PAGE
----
SEATTLE -- The Mariners' worst fears were confirmed on Saturday concerning left fielder Endy Chavez.

An MRI exam revealed that Chavez, who had to be carted off the field following a collision with shortstop Yuniesky Betancourt during Friday's game against Arizona, has a significant ACL tear in his right knee and will miss the remainder of the season.

Manager Don Wakamatsu said Chavez will have surgery once the swelling goes down, and could be looking at a six-month absence.

"There's quite a bit of damage," Wakamatsu said. "Without making a mistake on the diagnosis, there's a couple different tears. It's a bad one."

Mariners team doctor Ed Khalfayan said that Chavez could be out nine months to a year. That time frame would mean Chavez wouldn't be ready to go for the Mariners' 2010 opener, but Khalfayan said he thinks Chavez has a good chance of being 100 percent by the time he returns to action.

As for Spring Training, that seems to be a long shot at this point.

"I think he would be limited in what he could do," Khalfayan said. "If we get him back in nine months, we would be doing well. Age is in his favor."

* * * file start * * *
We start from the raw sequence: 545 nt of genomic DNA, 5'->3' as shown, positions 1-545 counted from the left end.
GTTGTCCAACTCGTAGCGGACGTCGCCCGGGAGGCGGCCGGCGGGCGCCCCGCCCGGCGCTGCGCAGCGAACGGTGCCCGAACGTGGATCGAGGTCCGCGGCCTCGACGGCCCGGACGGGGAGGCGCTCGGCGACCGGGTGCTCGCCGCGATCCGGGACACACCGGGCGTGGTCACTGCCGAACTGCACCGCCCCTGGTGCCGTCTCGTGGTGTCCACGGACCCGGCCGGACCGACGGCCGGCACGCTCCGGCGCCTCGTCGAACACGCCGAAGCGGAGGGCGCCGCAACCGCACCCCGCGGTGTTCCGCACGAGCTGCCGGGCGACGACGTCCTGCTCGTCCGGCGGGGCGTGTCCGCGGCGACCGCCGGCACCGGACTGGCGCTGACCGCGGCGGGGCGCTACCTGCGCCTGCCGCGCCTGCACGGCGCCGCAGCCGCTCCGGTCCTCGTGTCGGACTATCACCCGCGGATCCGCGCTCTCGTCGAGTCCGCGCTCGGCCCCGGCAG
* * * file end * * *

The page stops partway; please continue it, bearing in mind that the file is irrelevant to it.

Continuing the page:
With Chavez on the disabled list, Seattle activated infielder Josh Wilson, who was claimed off waivers on Friday. Wakamatsu said that Wladimir Balentien, who has struggled this season in limited playing time, will have the chance to prove himself in left field. But Wakamatsu added that Ken Griffey Jr. may also see more time in the outfield, and that Ronny Cedeno will become the team's backup center fielder.

Recent callup Mike Carp, a first baseman who was also looked at in Spring Training as an outfielder, may also get a look in left field in an attempt to add depth.

"I think a lot of it is going to depend on Balentien," Wakamatsu said. "We've given him a couple different opportunities this year to be the player we think he can be. If not, we'll have to make some changes."

Betancourt caught the ball on the play and was not injured. Chavez took the brunt of the collision on his knee, and may have worsened the damage when Betancourt rolled back onto it.

"It was just one of those weird instances," Wakamatsu said. "You try to say one goes high, one goes low, but it's just kind of a Bermuda triangle out there."

Chavez was batting .273 with nine stolen bases this season. He was one of 12 players involved in the three-way trade between the Mariners, Mets and Indians at the Winter Meetings in Las Vegas in December.